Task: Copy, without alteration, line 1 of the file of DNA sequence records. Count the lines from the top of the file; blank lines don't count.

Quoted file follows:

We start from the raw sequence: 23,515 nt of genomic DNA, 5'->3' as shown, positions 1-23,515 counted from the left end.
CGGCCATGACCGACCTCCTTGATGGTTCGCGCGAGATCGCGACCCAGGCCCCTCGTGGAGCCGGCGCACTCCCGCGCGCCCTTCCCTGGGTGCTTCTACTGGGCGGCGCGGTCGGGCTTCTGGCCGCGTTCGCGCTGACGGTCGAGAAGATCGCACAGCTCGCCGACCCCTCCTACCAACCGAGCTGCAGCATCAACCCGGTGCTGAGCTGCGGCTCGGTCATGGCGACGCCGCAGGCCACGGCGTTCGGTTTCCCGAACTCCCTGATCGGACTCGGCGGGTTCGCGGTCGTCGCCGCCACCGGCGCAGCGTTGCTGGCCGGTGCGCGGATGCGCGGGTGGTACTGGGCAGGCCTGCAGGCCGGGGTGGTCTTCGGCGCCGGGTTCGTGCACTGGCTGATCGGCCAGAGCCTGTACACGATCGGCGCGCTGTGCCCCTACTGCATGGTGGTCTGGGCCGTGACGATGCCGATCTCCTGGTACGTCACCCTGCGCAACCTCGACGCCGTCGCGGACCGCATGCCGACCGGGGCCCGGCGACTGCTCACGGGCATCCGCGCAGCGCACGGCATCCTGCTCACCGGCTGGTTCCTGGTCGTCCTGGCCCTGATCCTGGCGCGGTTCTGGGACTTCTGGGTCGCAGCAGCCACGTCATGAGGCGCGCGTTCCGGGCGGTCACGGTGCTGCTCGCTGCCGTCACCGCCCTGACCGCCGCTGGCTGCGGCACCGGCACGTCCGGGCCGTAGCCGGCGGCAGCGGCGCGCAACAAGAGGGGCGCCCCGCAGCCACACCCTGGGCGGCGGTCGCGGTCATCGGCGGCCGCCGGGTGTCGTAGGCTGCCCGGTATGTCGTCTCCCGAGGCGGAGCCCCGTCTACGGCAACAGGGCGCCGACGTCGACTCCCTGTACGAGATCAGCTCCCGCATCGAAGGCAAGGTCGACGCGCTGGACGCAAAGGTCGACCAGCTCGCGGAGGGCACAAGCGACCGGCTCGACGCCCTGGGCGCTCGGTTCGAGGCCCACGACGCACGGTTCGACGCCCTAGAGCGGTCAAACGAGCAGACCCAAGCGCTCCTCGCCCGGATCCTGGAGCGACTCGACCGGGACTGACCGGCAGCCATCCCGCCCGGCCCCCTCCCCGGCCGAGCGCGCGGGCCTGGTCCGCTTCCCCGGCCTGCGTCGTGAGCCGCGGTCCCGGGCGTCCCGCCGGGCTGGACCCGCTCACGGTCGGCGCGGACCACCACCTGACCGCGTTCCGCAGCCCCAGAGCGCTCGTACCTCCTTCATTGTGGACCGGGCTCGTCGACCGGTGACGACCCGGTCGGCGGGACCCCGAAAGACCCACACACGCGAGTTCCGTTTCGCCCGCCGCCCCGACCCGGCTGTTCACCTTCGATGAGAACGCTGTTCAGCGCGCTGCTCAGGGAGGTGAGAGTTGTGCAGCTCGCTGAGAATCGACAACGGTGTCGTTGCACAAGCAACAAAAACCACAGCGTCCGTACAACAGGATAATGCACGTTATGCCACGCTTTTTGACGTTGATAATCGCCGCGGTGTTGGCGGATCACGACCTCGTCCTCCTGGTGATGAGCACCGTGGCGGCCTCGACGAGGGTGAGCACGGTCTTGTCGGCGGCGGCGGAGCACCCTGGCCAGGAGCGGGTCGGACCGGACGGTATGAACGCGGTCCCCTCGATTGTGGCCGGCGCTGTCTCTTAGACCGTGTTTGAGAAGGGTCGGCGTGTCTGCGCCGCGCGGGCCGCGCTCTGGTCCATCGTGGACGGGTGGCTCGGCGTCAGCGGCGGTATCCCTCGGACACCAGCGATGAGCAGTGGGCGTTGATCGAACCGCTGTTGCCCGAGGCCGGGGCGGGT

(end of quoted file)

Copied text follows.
We start from the raw sequence: 23,515 nt of genomic DNA, 5'->3' as shown, positions 1-23,515 counted from the left end.